GENTECH archive 8.96-97


Fwd: Europe Turns Up Nose At Biotech Food

Forwarded message:
From:	74250.735@CompuServe.COM (John Stauber)
To: (aaMadCowboy), (Rose & Ron), (Howard Lyman)
Date: 97-01-02 11:52:41 EST

--------------- Forwarded Story ---------------

Headline: Europe Turns Up Nose At Biotech Food
Wire Service: DJ (Dow Jones)
Date: Thu, Jan 2, 1997

   By Julie Wolf
   Staff Reporter of The Wall Street Journal
  BRUSSELS -- Western Europe's food business is in a pickle.
  After a long gestation in the lab, agricultural biotechnology is reaching
European farms, offering the promise of higher yields at lower cost. New
of vegetables, fruits and livestock have the potential to dramatically
the agro-industrial sector. But this change is coming at a time when fears of
mad-cow disease have made Europeans jittery about the food they eat.
governing genetically modified crops is either incomplete or nonexistent.
  Time is running short for food companies, retailers, farmers and
As foods made from the new crops begin to reach supermarkets, lawmakers must
decide how to label these products; the agrochemical industry, food
and retailers must convince Europeans that the new species are safe; and
European Union authorities must try to ensure that the effort doesn't produce
new fissures in the already fractured single market. If these efforts fail,
Western Europe's farm sector could be left trailing the Americans in the
grain trade, and food companies could end up with products they can't sell in
  Novartis AG, the Swiss chemical giant formed by the merger of Ciba-Geigy AG
and Sandoz AG, estimates that genetically modified corn could one day account
for half of all corn produced in developed countries. This would mean
modified corn on 15 million hectares (about 37.1 million acres) of land in
U.S., where the annual corn crop is valued at about $24.5 billion, and two
million hectares in the EU, where corn is less important.
  Novartis says the first deliveries of its own genetically modified corn
-- which were developed by Ciba-Geigy and approved for sale in the EU in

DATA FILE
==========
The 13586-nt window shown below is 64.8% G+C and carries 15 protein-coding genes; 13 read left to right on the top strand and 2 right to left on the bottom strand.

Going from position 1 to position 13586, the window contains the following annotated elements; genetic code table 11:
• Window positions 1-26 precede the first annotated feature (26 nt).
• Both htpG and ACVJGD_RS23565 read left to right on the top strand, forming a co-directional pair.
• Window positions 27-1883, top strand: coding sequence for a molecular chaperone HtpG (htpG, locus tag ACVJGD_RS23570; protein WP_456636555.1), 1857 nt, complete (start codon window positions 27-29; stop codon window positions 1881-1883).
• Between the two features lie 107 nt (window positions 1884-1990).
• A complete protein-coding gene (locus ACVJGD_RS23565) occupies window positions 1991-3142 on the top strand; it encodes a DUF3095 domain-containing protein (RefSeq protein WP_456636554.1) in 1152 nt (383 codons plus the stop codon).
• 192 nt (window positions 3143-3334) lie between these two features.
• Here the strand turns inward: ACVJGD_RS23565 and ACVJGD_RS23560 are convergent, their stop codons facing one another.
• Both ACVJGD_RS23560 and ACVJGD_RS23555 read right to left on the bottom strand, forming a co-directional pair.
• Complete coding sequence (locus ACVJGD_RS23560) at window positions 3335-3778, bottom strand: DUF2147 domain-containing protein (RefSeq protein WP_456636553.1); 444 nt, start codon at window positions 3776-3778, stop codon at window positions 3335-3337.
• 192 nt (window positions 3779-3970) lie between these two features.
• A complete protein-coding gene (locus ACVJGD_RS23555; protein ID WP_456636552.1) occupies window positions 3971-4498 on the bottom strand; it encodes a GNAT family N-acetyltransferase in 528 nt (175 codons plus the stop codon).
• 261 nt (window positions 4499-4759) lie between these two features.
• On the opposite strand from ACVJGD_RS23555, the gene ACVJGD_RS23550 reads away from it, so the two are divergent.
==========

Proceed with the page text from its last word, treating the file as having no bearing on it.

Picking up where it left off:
mid-December -- sold out just days after they went on sale in the U.S. last
spring. The main attraction of the new variety, which accounted for 0.5% of
year's corn crop in the U.S., is that it resists the corn borer, the larva of
European moth that can destroy up to 20% of the crop in some regions of
and the U.S.
  In the U.S., farmers are already growing a new strain of soybeans that
Monsanto Co. has rendered immune to a powerful herbicide. The St. Louis-based
company says it has also applied to the European Commission for permission to
sell genetically modified corn in the European Union. The commission already
approved modified rapeseed developed by Plant Genetic Systems and chicory
developed by Bejo-Zaden BV.
  But these potential cash crops are unlikely to catch on in Europe until
creators win over skeptical consumers, as a conversation in a Bonn
  "Never in my life will I try this food," says Maria Louisa Plassmann, when
asked whether she would eat products made with genetically modified soybeans
corn. "I think the risk of throwing nature and animal life off balance is
too big," she says.
  Environmental campaigners are working to spread such skepticism. In recent
weeks, Greenpeace has blocked corn and soybean shipments at German harbors
along German rivers and railway lines. Greenpeace argues that genetically
modified products can threaten human and animal health, and can undermine
organic-farming methods.
  The protests have struck a chord in Europe. The new corn developed by
Ciba-Geigy, for instance, won U.S. approval in roughly a year; approval took
twice as long in the European Union. And the EU approval doesn't necessarily
mean the corn can be grown and sold anywhere in the common market: Austria's
health minister last week banned imports of genetically modified corn,
the strain hadn't been sufficiently tested.
  (END) DOW JONES NEWS 01-02-97
   6 00 AM

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